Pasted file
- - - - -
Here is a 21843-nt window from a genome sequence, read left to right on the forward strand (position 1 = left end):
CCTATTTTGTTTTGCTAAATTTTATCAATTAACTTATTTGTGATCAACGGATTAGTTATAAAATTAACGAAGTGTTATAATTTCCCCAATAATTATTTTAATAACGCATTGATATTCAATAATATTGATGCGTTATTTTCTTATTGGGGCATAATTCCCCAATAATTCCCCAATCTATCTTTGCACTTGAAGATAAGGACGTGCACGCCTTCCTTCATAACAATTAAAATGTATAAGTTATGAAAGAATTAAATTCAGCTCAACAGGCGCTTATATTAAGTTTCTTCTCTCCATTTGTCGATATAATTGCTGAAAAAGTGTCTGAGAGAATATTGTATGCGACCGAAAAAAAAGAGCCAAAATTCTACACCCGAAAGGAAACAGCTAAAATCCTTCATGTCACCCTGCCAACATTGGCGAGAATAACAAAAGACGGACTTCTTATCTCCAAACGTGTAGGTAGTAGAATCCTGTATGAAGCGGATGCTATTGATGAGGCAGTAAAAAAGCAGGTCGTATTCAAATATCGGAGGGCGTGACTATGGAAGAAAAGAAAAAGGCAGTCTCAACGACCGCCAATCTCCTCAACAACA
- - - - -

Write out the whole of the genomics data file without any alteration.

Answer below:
Here is a 21843-nt window from a genome sequence, read left to right on the forward strand (position 1 = left end):
CCTATTTTGTTTTGCTAAATTTTATCAATTAACTTATTTGTGATCAACGGATTAGTTATAAAATTAACGAAGTGTTATAATTTCCCCAATAATTATTTTAATAACGCATTGATATTCAATAATATTGATGCGTTATTTTCTTATTGGGGCATAATTCCCCAATAATTCCCCAATCTATCTTTGCACTTGAAGATAAGGACGTGCACGCCTTCCTTCATAACAATTAAAATGTATAAGTTATGAAAGAATTAAATTCAGCTCAACAGGCGCTTATATTAAGTTTCTTCTCTCCATTTGTCGATATAATTGCTGAAAAAGTGTCTGAGAGAATATTGTATGCGACCGAAAAAAAAGAGCCAAAATTCTACACCCGAAAGGAAACAGCTAAAATCCTTCATGTCACCCTGCCAACATTGGCGAGAATAACAAAAGACGGACTTCTTATCTCCAAACGTGTAGGTAGTAGAATCCTGTATGAAGCGGATGCTATTGATGAGGCAGTAAAAAAGCAGGTCGTATTCAAATATCGGAGGGCGTGACTATGGAAGAAAAGAAAAAGGCAGTCTCAACGACCGCCAATCTCCTCAACAACA